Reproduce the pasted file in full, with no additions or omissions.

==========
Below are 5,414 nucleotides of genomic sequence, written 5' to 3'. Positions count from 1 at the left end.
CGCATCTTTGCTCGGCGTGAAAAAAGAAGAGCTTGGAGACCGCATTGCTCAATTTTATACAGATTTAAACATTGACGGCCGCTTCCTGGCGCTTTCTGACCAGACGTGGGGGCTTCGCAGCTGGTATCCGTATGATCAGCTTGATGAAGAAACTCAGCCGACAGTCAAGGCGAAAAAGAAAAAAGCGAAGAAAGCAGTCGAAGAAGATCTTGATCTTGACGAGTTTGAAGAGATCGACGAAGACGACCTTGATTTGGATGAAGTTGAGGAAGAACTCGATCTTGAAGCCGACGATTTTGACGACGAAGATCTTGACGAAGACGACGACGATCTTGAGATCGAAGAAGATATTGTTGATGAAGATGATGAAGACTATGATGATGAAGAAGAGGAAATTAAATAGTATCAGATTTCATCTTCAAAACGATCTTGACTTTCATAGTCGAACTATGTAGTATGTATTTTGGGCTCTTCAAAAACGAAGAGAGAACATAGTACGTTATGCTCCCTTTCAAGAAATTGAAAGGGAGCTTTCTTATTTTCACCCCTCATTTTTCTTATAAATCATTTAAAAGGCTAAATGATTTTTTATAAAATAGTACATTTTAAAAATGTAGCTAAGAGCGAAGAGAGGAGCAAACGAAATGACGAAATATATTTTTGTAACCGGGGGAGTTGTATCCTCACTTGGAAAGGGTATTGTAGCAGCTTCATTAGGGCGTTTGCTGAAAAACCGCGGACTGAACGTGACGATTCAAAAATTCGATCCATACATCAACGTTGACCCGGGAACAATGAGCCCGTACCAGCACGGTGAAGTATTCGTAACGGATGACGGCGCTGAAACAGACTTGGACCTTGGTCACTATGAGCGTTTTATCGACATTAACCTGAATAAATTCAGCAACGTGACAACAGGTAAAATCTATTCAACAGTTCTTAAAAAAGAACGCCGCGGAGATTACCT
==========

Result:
Below are 5,414 nucleotides of genomic sequence, written 5' to 3'. Positions count from 1 at the left end.
CGCATCTTTGCTCGGCGTGAAAAAAGAAGAGCTTGGAGACCGCATTGCTCAATTTTATACAGATTTAAACATTGACGGCCGCTTCCTGGCGCTTTCTGACCAGACGTGGGGGCTTCGCAGCTGGTATCCGTATGATCAGCTTGATGAAGAAACTCAGCCGACAGTCAAGGCGAAAAAGAAAAAAGCGAAGAAAGCAGTCGAAGAAGATCTTGATCTTGACGAGTTTGAAGAGATCGACGAAGACGACCTTGATTTGGATGAAGTTGAGGAAGAACTCGATCTTGAAGCCGACGATTTTGACGACGAAGATCTTGACGAAGACGACGACGATCTTGAGATCGAAGAAGATATTGTTGATGAAGATGATGAAGACTATGATGATGAAGAAGAGGAAATTAAATAGTATCAGATTTCATCTTCAAAACGATCTTGACTTTCATAGTCGAACTATGTAGTATGTATTTTGGGCTCTTCAAAAACGAAGAGAGAACATAGTACGTTATGCTCCCTTTCAAGAAATTGAAAGGGAGCTTTCTTATTTTCACCCCTCATTTTTCTTATAAATCATTTAAAAGGCTAAATGATTTTTTATAAAATAGTACATTTTAAAAATGTAGCTAAGAGCGAAGAGAGGAGCAAACGAAATGACGAAATATATTTTTGTAACCGGGGGAGTTGTATCCTCACTTGGAAAGGGTATTGTAGCAGCTTCATTAGGGCGTTTGCTGAAAAACCGCGGACTGAACGTGACGATTCAAAAATTCGATCCATACATCAACGTTGACCCGGGAACAATGAGCCCGTACCAGCACGGTGAAGTATTCGTAACGGATGACGGCGCTGAAACAGACTTGGACCTTGGTCACTATGAGCGTTTTATCGACATTAACCTGAATAAATTCAGCAACGTGACAACAGGTAAAATCTATTCAACAGTTCTTAAAAAAGAACGCCGCGGAGATTACCT